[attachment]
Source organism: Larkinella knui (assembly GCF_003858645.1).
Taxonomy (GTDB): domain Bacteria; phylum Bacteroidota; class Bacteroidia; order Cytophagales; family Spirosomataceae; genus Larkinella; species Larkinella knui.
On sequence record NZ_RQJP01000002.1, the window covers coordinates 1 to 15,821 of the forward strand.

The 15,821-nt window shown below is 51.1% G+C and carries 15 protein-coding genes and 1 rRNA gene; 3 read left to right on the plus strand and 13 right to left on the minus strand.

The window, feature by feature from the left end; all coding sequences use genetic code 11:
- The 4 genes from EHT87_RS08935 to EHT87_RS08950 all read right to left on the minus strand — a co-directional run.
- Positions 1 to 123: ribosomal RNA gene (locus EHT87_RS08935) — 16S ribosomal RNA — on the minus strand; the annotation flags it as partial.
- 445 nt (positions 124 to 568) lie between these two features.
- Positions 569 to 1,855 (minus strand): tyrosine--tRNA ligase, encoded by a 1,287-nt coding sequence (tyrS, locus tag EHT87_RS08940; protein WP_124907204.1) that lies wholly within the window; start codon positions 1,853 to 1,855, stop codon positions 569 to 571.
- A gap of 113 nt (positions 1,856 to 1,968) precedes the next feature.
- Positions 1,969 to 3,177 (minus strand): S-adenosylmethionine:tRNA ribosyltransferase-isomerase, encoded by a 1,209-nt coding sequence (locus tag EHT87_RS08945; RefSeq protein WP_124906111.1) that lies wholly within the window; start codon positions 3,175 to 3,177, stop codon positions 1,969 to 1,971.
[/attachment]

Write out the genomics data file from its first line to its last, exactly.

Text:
Source organism: Larkinella knui (assembly GCF_003858645.1).
Taxonomy (GTDB): domain Bacteria; phylum Bacteroidota; class Bacteroidia; order Cytophagales; family Spirosomataceae; genus Larkinella; species Larkinella knui.
On sequence record NZ_RQJP01000002.1, the window covers coordinates 1 to 15,821 of the forward strand.

The 15,821-nt window shown below is 51.1% G+C and carries 15 protein-coding genes and 1 rRNA gene; 3 read left to right on the plus strand and 13 right to left on the minus strand.

The window, feature by feature from the left end; all coding sequences use genetic code 11:
- The 4 genes from EHT87_RS08935 to EHT87_RS08950 all read right to left on the minus strand — a co-directional run.
- Positions 1 to 123: ribosomal RNA gene (locus EHT87_RS08935) — 16S ribosomal RNA — on the minus strand; the annotation flags it as partial.
- 445 nt (positions 124 to 568) lie between these two features.
- Positions 569 to 1,855 (minus strand): tyrosine--tRNA ligase, encoded by a 1,287-nt coding sequence (tyrS, locus tag EHT87_RS08940; protein WP_124907204.1) that lies wholly within the window; start codon positions 1,853 to 1,855, stop codon positions 569 to 571.
- A gap of 113 nt (positions 1,856 to 1,968) precedes the next feature.
- Positions 1,969 to 3,177 (minus strand): S-adenosylmethionine:tRNA ribosyltransferase-isomerase, encoded by a 1,209-nt coding sequence (locus tag EHT87_RS08945; RefSeq protein WP_124906111.1) that lies wholly within the window; start codon positions 3,175 to 3,177, stop codon positions 1,969 to 1,971.